for your flat e h . i. e. " I have no man with
u me in whom I can fo confide, or that hath
" fo tender a regard to you, and fo natural a
" fympathy ; that is touched with all your
" afflictions, and lays to heart all your con-
" cerns. I have no man like-minded, I can
" hardly find a man of his temper and excellent
" fpirit :" For all, that is, the generality, feek
their own, not the things which are JefusChrifl's,
This is a very fad complaint of the apoftle,
and added affliction, to be fure, to his bonds :
for he was now a prifoner at Rome, and
wrote to thefe Philippians with the greateft
tendernefs and companion that was poffible
for a man to exprefs ; tho at the fame time
he took occafion to cenfure them for thofe
irregularities which were among them. And
it feems very probable, that the apoftle does
not only in thefe words rerlecT: upon thofe
chriftians who were with him at Rome, of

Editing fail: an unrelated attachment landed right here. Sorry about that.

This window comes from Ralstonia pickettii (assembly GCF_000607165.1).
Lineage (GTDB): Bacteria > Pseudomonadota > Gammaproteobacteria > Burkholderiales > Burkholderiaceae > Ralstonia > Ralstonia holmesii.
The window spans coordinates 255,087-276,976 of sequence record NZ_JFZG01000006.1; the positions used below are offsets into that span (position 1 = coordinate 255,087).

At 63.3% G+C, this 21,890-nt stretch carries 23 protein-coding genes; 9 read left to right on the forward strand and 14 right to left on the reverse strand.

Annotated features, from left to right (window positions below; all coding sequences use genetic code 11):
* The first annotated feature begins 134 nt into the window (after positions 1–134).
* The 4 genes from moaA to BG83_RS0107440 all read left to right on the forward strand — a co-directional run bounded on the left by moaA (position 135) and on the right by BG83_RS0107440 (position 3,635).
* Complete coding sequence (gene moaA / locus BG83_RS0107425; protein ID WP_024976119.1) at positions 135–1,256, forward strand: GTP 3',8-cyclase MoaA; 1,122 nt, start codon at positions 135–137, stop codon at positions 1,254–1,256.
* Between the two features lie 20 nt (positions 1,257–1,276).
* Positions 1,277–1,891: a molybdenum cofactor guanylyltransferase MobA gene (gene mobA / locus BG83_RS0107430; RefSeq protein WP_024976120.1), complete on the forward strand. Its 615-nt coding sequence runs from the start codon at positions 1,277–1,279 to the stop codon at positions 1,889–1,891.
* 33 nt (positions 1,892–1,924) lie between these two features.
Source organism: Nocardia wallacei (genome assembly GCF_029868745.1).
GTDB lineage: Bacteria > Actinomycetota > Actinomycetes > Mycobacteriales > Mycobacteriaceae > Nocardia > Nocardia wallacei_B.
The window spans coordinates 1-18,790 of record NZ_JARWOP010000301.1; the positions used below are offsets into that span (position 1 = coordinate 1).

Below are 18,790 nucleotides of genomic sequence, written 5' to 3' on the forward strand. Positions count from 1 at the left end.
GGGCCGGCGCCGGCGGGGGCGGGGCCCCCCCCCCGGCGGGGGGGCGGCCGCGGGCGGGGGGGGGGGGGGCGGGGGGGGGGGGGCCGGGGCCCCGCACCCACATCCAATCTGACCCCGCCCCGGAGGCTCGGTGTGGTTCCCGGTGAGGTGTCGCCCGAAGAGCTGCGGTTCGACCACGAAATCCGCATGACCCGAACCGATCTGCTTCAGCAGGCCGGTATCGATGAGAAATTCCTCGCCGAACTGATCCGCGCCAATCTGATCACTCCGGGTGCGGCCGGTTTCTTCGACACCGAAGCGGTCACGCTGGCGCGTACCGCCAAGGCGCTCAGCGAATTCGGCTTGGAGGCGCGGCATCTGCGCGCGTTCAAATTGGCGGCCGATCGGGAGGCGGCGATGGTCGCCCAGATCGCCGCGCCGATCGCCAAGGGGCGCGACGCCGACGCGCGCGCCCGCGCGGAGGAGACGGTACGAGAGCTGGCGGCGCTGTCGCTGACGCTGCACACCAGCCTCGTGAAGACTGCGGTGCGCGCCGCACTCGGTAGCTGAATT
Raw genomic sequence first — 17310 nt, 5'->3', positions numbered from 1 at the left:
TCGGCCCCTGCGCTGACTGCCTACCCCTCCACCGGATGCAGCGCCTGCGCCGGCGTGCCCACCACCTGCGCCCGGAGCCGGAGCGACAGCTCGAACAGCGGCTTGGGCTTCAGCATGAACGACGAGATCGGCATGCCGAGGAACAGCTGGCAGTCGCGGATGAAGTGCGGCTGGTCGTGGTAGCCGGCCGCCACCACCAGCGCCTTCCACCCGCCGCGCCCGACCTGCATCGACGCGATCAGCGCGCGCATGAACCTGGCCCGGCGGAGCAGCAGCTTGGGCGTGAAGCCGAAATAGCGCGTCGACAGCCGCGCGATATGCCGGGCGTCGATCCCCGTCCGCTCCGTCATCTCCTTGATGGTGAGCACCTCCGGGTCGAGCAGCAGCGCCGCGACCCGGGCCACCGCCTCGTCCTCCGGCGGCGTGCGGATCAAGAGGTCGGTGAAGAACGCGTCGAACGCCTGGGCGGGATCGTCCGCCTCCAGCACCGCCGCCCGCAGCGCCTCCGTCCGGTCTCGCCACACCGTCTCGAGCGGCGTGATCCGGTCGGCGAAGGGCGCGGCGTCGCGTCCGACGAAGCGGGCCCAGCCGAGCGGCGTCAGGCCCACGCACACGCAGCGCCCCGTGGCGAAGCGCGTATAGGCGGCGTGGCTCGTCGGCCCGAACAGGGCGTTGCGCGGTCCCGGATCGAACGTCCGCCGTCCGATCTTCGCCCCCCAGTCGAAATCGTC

whom he could hardly find a man fit to be
fent to Philippi, who would have a tender
and natural care for their ftate ; but that he
infinuates, after his genteel manner, that there
were among thefe Philippians, as well as

h Ver, 19, zo.

B 3 other

6 A fermon pr cacti d before

other churches, too many who too intenfely
minded their own things, while they neglected
the things that were Jefus Cbri/l's.
In treating on theie words, I mall,

I. Inquire what it is for men to feek their
own things j and what to feek the things
of J ejus Chriji.

JI. I (hall inquire into fome of the main
caufes which fo commonly difpofe men,
even chriftians, to feek their own things,
and not the things of Chriji.

III. I mall fhew the reafons why we mould